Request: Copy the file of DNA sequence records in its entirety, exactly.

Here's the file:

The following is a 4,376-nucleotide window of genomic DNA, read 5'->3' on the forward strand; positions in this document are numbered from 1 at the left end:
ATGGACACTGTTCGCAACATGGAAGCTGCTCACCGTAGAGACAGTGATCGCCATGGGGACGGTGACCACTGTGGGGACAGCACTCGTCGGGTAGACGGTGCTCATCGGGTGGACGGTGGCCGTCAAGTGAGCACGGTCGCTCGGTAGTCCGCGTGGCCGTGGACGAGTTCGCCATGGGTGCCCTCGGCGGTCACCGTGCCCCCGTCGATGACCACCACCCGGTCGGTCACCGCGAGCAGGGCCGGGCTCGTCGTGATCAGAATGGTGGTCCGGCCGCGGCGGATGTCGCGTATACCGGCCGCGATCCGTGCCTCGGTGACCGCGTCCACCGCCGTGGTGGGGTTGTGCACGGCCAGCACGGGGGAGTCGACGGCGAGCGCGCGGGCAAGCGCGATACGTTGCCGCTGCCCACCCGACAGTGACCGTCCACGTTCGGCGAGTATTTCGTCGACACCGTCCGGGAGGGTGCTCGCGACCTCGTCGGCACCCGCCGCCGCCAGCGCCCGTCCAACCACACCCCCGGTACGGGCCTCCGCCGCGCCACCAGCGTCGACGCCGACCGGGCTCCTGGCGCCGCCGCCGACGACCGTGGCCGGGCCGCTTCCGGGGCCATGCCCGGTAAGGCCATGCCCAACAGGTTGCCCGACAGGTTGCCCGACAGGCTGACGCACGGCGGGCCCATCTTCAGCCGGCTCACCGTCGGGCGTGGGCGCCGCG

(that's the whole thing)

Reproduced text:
The following is a 4,376-nucleotide window of genomic DNA, read 5'->3' on the forward strand; positions in this document are numbered from 1 at the left end:
ATGGACACTGTTCGCAACATGGAAGCTGCTCACCGTAGAGACAGTGATCGCCATGGGGACGGTGACCACTGTGGGGACAGCACTCGTCGGGTAGACGGTGCTCATCGGGTGGACGGTGGCCGTCAAGTGAGCACGGTCGCTCGGTAGTCCGCGTGGCCGTGGACGAGTTCGCCATGGGTGCCCTCGGCGGTCACCGTGCCCCCGTCGATGACCACCACCCGGTCGGTCACCGCGAGCAGGGCCGGGCTCGTCGTGATCAGAATGGTGGTCCGGCCGCGGCGGATGTCGCGTATACCGGCCGCGATCCGTGCCTCGGTGACCGCGTCCACCGCCGTGGTGGGGTTGTGCACGGCCAGCACGGGGGAGTCGACGGCGAGCGCGCGGGCAAGCGCGATACGTTGCCGCTGCCCACCCGACAGTGACCGTCCACGTTCGGCGAGTATTTCGTCGACACCGTCCGGGAGGGTGCTCGCGACCTCGTCGGCACCCGCCGCCGCCAGCGCCCGTCCAACCACACCCCCGGTACGGGCCTCCGCCGCGCCACCAGCGTCGACGCCGACCGGGCTCCTGGCGCCGCCGCCGACGACCGTGGCCGGGCCGCTTCCGGGGCCATGCCCGGTAAGGCCATGCCCAACAGGTTGCCCGACAGGTTGCCCGACAGGCTGACGCACGGCGGGCCCATCTTCAGCCGGCTCACCGTCGGGCGTGGGCGCCGCG